Ever since the demise of New Zealand popsmiths Crowded House back in the late 90s, brothers Neil and Tim Finn have been content to plough their furrow far from pop's bustling farmstead. Everyone Is Here
, the pair's second full-lengther, lacks the full production and grand, Beatlesesque melodic ambitions that saw songs like "Weather With You" and "Fall At Your Feet" become transatlantic radio hits - but it replaces such scope with a smudged, intimate acoustic style that suits Neil and Tim's songwriting talents almost as neatly. The album's finest moments are mostly placed towards the top end: "Luckiest Man Alive" is the sort of conscious rock gospel that Stereophonics' Kelly Jones would kill to be able to write, while "Anything Can Happen" a billowing, U2-style epic of scintillating guitar and cavernous drum-crashes is seemingly placed to prove that not all is trad chez
Finn. As an album, it probably won't spawn any MTV-hogging video classics certainly, that was never the intention but Finn fans in search of a mellow listen should find Everyone Is Here
hits all the right buttons. --Louis Pattison
Probably best if I declare a vested interest at the outset... I've been a diehard fan of pretty much everything Tim and Neil Finn have been involved in since just before Crowded House's 1991 Woodface album turned them into Europe's most popular New Zealanders.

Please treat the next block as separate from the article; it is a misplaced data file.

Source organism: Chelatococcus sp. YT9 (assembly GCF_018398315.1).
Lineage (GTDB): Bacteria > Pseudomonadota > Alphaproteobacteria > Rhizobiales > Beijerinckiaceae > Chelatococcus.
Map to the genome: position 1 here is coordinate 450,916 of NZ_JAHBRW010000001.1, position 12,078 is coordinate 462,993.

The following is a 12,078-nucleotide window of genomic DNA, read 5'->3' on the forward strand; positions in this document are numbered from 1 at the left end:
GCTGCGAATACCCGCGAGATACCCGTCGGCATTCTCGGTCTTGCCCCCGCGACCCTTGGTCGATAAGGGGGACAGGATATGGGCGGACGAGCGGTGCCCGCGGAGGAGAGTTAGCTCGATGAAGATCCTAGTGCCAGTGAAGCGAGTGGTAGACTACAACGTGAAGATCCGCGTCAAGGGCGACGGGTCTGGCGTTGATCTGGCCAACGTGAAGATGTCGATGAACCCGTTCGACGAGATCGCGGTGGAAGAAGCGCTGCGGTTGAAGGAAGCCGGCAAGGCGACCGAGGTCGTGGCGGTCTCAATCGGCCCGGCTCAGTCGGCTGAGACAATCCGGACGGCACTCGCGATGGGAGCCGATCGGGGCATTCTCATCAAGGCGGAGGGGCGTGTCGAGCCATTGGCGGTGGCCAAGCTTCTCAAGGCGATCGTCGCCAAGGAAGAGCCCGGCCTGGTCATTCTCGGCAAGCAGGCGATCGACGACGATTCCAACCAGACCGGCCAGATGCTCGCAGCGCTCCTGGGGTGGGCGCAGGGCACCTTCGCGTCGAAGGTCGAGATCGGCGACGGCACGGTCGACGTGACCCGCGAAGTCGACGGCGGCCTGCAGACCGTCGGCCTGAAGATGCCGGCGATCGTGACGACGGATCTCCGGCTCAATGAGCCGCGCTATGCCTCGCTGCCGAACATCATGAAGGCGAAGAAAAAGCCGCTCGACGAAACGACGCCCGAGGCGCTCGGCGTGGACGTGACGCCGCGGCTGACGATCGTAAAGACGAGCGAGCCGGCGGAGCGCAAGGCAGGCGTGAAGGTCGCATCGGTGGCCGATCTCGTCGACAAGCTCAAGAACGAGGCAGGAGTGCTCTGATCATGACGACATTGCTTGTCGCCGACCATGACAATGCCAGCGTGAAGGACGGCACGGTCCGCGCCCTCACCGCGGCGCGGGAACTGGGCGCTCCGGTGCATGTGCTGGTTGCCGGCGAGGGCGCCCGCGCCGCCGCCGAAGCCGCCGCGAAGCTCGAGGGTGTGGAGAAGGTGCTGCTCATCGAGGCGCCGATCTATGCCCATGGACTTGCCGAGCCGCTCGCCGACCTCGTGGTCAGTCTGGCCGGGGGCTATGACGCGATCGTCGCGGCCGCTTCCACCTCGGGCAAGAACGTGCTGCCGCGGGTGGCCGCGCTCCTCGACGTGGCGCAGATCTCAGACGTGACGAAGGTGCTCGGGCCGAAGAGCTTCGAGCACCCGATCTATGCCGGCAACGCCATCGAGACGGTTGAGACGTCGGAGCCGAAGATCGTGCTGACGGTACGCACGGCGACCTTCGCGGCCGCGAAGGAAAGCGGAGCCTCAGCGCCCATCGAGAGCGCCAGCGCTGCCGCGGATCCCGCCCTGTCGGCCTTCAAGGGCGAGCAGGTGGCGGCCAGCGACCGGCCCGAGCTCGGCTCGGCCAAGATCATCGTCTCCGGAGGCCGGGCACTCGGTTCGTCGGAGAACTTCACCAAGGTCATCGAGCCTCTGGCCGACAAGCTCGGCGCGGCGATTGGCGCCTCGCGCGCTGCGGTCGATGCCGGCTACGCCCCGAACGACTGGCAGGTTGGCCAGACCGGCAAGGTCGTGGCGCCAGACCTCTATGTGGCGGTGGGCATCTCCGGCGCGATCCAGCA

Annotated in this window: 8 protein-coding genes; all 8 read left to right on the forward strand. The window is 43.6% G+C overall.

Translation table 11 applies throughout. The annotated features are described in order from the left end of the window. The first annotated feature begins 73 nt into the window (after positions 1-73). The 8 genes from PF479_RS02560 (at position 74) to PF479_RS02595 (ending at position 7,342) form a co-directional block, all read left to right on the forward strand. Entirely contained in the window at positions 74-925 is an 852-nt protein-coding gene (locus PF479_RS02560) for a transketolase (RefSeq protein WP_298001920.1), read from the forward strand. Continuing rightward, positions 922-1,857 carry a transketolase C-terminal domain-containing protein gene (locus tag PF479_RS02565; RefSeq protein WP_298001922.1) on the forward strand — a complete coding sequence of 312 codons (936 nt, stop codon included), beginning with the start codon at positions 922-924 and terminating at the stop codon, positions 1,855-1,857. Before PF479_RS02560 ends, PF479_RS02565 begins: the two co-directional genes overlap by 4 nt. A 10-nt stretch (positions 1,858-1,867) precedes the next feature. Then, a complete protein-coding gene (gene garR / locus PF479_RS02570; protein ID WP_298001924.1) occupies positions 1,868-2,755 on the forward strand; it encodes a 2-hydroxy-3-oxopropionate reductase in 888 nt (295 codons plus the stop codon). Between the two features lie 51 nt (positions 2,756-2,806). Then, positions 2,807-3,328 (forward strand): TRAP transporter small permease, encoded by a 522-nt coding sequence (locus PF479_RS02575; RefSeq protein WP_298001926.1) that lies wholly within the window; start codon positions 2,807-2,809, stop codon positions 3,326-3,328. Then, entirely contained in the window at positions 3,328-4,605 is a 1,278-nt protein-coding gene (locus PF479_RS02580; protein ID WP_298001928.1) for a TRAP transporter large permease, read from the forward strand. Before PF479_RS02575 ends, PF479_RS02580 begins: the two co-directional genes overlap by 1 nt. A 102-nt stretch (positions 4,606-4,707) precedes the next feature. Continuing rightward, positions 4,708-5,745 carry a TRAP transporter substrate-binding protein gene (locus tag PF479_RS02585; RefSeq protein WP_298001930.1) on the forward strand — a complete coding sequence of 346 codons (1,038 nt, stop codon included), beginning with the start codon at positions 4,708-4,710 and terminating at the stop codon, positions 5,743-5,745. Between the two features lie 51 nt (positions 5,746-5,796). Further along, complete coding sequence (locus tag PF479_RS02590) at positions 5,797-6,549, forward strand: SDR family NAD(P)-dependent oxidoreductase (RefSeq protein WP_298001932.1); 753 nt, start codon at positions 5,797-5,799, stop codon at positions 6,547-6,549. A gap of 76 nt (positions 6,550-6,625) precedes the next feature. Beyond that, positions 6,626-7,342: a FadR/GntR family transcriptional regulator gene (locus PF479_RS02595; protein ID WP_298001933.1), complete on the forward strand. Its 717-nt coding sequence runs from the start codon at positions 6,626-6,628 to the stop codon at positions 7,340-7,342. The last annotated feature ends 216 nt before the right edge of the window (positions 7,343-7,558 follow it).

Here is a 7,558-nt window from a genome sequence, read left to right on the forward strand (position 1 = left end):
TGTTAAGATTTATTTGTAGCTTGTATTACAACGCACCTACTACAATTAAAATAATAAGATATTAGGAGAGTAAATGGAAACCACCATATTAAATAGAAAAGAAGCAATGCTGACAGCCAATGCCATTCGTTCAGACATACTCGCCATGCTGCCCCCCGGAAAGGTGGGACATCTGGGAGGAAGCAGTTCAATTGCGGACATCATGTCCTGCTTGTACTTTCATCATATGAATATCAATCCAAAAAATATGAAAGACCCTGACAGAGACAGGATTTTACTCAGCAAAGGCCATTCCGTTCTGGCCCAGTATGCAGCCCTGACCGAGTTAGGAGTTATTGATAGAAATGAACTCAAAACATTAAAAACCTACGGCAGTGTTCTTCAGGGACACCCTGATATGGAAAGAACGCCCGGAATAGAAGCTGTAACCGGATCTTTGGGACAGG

The brothers' first major songwriting collaboration on Woodface yielded an album full of gorgeous hooks and harmonies, that got better with every listen. And it had the added bonus of introducing me to the future Mrs. Mendoza (about 5 rows back at the Town and Country Club on November 9th 1991, fact fans).
From then on Mrs. M and I eagerly awaited each new Finn-related release, and lapped them all up ... It's only now that I've spent several weeks listening to Neil and Tim's first proper collaboration for 8 years that I realise that all those other albums since Woodface have left me at least a little bit disappointed.
Everyone is Here is not only the album many fans have wanted the Finns to make for the last 13 years ... it's also the best classic pop album you'll hear all year. I don't suppose that McFly or Busted will be losing any sleep about the Finns' singles chart prospects, but almost any of these songs could have been the lead single.
"Nothing Wrong with You" and "Edible Flowers" both start out downbeat and introspective and then seamlessly segue into almost euphoric choruses. "Homesick" and "Part of Me, Part Of You" are natural heirs to Woodface's "It's Only Natural."
Lyrically this album is more about family than anything they've written before; "Disembodied Voices" and "A Life Between Us" examine the brothers' own relationship as it is now and was 40 years ago.
Those of us who were lucky enough to be at the fan-club gig in Regents Park earlier this month saw that live as well as on record, these songs can stand proud next to 30 years of Finn classics. If only all crafted pop was this intelligent, this catchy, and just this good. --Miles Mendoza
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